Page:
Booker has the ability to run the point if needed but he's way more comfortable playing off the ball, that's pretty clear. Thus far, he's racked up a career-worst 244 turnovers (3.9 per game). That's what happens when you - literally - have to do everything for your team if you want to win.
5. LeBron James (4.0)
LeBron James is one of the greatest basketball masterminds of all-time. He's got unprecedented basketball IQ, top-notch vision, and some of the most prolific playmaking kills this game has ever seen. However, he's always been turnover-prone.
James is used to running his team's offense so that shouldn't come as a surprise. In fact, he's currently leading the league in assists (10.6) on his first season playing as the Lakers' full-time point guard. On a negative note, he's got 239 turnovers already.
4. Luka Doncic (4.2)
Luka Doncic took the league by storm in the blink of an eye. Nobody expected him to be that good that fast and he made sure to prove all his doubters wrong. He's an elite offensive talent that could be in the MVP conversation a couple of years from now.
But, him being such a young player, there's clearly still plenty of areas where he could improve, like defense, three-point shooting, and taking care of the ball. He's already got 227 turnovers after committing 247 mistakes during his Rookie of the Year campaign.
3. Russell Westbrook (4.5)
There are two certain things about Russell Westbrook. One, he'll always try to beat everybody one-on-one. Two, he'll push the ball up the court every single time he has the rock on his hands. That's just the way he plays and no one will ever change that.
Westbrook is arguably the fastest player in the league so he loves an up-tempo offense with a lot of possessions. That means he's also prone to turning the ball over more often than the average player. He's already got 236 turnovers this season and has led the league in that stat 3 different times.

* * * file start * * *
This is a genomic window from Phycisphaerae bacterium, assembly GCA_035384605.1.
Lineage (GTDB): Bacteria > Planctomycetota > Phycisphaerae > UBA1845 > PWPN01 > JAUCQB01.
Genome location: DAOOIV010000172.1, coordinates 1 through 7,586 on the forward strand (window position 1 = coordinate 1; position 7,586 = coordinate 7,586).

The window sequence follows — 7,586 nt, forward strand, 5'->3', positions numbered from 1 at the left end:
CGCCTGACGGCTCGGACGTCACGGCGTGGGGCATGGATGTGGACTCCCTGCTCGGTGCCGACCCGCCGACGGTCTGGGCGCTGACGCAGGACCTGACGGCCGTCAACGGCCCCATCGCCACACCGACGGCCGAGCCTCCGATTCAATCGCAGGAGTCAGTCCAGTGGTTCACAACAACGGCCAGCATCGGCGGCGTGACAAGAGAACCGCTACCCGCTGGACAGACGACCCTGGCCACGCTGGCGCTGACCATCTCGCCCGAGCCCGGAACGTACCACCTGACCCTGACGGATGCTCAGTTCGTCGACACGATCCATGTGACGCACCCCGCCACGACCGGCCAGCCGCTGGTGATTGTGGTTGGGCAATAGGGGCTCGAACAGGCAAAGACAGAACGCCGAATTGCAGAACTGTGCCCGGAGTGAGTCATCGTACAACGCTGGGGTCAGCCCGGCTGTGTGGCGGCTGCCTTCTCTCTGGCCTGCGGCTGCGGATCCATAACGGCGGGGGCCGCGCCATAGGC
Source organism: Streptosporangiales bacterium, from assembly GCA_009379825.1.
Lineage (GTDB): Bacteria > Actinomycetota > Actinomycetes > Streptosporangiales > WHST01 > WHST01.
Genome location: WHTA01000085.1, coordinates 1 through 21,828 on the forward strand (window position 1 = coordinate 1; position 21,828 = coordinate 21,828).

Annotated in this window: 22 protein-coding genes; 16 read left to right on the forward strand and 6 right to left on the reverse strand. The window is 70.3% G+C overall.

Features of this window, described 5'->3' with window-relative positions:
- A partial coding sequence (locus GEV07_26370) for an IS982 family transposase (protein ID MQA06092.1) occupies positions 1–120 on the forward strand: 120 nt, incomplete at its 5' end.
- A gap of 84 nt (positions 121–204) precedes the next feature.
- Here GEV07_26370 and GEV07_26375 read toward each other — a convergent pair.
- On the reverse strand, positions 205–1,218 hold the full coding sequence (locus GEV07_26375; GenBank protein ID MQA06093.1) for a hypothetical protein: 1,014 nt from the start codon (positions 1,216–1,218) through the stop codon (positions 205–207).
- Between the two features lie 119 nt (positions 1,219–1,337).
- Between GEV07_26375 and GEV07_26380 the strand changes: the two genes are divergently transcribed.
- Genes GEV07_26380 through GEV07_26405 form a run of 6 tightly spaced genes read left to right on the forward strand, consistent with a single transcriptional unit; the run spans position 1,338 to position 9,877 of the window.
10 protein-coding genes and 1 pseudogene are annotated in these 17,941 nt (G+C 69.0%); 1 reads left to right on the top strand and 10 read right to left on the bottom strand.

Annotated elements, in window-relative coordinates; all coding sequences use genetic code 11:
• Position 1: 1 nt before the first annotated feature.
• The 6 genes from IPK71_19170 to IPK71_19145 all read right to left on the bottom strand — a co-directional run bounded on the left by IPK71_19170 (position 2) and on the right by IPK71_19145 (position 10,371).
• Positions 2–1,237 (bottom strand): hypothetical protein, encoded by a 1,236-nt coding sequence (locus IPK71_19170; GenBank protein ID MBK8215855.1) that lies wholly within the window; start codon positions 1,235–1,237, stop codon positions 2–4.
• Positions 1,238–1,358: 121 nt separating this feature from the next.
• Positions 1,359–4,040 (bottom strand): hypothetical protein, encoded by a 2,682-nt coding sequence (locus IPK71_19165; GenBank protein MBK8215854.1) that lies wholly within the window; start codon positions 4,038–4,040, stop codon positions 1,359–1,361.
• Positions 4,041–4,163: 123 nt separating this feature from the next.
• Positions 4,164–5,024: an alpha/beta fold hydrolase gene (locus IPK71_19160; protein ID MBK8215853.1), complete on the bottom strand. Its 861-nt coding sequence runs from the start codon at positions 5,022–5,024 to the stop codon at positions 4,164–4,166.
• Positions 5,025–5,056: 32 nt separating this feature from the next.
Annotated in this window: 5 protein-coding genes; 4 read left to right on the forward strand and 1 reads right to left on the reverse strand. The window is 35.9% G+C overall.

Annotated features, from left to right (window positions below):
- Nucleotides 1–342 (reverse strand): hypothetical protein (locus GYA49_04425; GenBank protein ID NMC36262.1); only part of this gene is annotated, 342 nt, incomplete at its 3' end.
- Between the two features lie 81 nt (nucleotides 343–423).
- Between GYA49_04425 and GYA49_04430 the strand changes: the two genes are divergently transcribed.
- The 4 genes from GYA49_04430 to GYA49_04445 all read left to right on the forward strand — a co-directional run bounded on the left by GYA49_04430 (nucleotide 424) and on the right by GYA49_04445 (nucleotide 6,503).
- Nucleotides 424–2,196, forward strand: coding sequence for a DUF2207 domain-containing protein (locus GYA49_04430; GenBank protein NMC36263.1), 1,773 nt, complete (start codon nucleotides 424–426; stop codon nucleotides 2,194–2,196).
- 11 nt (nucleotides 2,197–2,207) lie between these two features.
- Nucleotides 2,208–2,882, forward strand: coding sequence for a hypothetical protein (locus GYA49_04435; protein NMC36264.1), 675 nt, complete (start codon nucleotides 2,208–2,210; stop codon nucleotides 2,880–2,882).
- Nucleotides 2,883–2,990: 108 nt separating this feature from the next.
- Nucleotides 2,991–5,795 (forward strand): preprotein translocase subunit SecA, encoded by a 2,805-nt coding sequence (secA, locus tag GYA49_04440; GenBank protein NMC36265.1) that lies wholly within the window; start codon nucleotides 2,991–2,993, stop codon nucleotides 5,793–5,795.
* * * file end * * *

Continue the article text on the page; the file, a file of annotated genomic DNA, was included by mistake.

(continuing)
2. James Harden (4.5)
Most teams would be in a lot of trouble when their starting backcourt and two biggest stars combine for 9 turnovers per game. Then again, Mike D'Antoni's Houston Rockets aren't like most teams, that's just the way their offense is designed.
James Harden has often been among the league's leaders in turnovers. In fact, he's led the league in that regard five teams, including last season. He's already got 273 turnovers this season and that's considering he often gets away with travels and double-dribbles.
1. Trae Young (4.8)
Trae Young also loves to push up the pace. He's got the rock on his hands through every single one of his team's possessions and loves to take risks with bold moves and crafty passes. Unfortunately, that often translates into turning the ball over.
Young had 308 turnovers during his rookie season, which was the fourth-worst mark in the league. Now, he's taken James Harden down as the league's leader in that infamous stat. He turned the ball over 289 times this season and he only played 60 games, so he better work on that in the offseason.